What occurred here, on the other hand, clearly was intended to be, and was, a formal statement for the purpose of relieving the state of the need to prove facts. Defendant's assertion to the contrary is not persuasive. His statements were carefully orchestrated and formal, using universally understood terms of art, and were undeniably for the purpose of facilitating prosecution of defendant should he fail to complete his diversion. The stipulations occurred in writing and orally. Defendant signed an agreement, under advice of counsel, stating that he would "stip DUII," a notation that the state explained (without contradiction) meant that defendant stipulated to all of the elements of DUII, including driving while under the influence of alcohol. That signed statement, again according to the uncontradicted evidence, was the result of plea negotiations between the state and defendant's attorney. In consideration for dismissing one charge of criminal mischief, defendant agreed to plead guilty to a second charge of criminal mischief and to stipulate to the elements of DUII in order to allow the state expeditiously to prosecute him for that crime if he did not successfully complete his diversion. Defendant's attorney certified that he had explained his strategy to defendant.

The written stipulation was supplemented at the change of plea hearing by the prosecutor's announcement, made without objection, that defendant was going to "stipulate to the elements of DUII." Demonstrating further abundance of caution, the prosecutor then elicited defendant's sworn statements confirming his stipulations. At no time did the prosecutor, the judge, or defense counsel use the term "admission," which might have created some ambiguity because it could refer to evidentiary admissions, which are not conclusive. See Harris, 339 Or at 173 n 10 (distinguishing between evidentiary and judicial admissions). The term used was "stipulation"; defendant points to no case, statute, treatise, or other source in support of the proposition that the word could mean anything other than an admission serving to obviate the need to prove a fact.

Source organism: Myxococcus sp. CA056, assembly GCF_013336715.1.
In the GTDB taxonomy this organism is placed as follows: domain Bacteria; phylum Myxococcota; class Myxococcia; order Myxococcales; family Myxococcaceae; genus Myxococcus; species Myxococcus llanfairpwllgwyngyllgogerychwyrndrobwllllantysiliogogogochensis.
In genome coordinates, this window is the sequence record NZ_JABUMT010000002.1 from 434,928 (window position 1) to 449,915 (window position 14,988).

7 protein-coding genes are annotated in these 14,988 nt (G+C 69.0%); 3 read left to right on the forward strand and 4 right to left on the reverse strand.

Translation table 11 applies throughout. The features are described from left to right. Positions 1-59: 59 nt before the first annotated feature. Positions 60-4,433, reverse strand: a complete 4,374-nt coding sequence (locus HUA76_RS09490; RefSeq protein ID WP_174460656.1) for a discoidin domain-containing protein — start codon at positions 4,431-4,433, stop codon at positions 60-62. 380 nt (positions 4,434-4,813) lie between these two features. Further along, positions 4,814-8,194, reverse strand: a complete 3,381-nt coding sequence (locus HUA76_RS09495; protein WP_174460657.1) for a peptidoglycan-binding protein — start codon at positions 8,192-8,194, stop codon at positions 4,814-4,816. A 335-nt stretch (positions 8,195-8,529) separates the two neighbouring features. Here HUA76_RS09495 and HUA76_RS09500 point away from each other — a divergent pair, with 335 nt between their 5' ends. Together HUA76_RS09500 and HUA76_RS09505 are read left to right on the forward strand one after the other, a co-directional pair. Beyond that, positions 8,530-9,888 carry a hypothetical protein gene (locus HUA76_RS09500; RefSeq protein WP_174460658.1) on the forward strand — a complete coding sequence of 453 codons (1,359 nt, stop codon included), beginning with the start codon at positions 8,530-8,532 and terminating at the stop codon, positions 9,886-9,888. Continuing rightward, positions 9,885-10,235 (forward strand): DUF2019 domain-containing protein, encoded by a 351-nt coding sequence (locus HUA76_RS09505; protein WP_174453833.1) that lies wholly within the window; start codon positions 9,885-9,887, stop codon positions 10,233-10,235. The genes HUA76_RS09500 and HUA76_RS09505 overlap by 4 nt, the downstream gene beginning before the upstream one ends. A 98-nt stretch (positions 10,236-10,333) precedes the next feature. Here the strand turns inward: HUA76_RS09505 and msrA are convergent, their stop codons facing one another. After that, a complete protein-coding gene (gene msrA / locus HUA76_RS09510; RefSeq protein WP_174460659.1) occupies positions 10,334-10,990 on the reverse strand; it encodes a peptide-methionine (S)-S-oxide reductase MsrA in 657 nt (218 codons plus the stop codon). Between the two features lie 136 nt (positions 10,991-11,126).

Defendant contends that, even if his attorney made intentional stipulations, they were not binding, because defendant himself did not understand their import and the trial court never explained it to him. As noted above, the record shows that defendant's attorney believed that defendant made a voluntary, intelligent, and knowing decision to accept all the terms of the plea agreement. Regardless, the critical inquiry here is not what defendant understood but what his attorney understood. "[A] judicial admission is one made by a party or his attorney for the purpose of dispensing with proof of a fact in issue." Foxton v. Woodmansee, 236 Or 271, 278, 386 P3d 659 (1964) (emphasis added). A stipulation by an attorney binds the attorney's client. ORS 9.330; Financial Indem. Co. v. Bevans, 38 Or App 369, 373, 590 P2d 276 (1979).

Further, it is of no significance that the court did not engage in a colloquy with defendant to ensure that his acceptance of the plea, including the stipulation, was intelligent, knowing, and voluntary. Such a colloquy would have been required if defendant had pleaded guilty. ORS 135.385. It is not necessary, however, in a stipulated facts trial, because, in such circumstances, the trier of fact is "free to evaluate the evidence presented in the stipulated facts and determine guilt or innocence. This distinction is significant and is reflected in the fact that the statutes do not provide the additional protections for a defendant entering into a stipulated facts agreement." Lyons v. Pearce, 298 Or 569, 572, 694 P2d 978 (1985). (1) Thus, even if we were to agree with defendant that he did not fully comprehend the consequences of signing and orally confirming the stipulations, that would not help defendant in light of our conclusion that his attorney understood them.

Defendant next argues that, even if the stipulations were knowing and voluntary, they nonetheless did not amount to facts that would allow a jury to convict him. Principally, defendant argues that he stipulated, at most, to being "under the effects of intoxicants," while the DUII statute required the state to prove he was "under the influence" of intoxicants. That argument is unpersuasive for two reasons. First, it fails to address the written agreement by which defendant stipulated to the elements of DUII. Second, we can perceive no significant difference between the two locutions.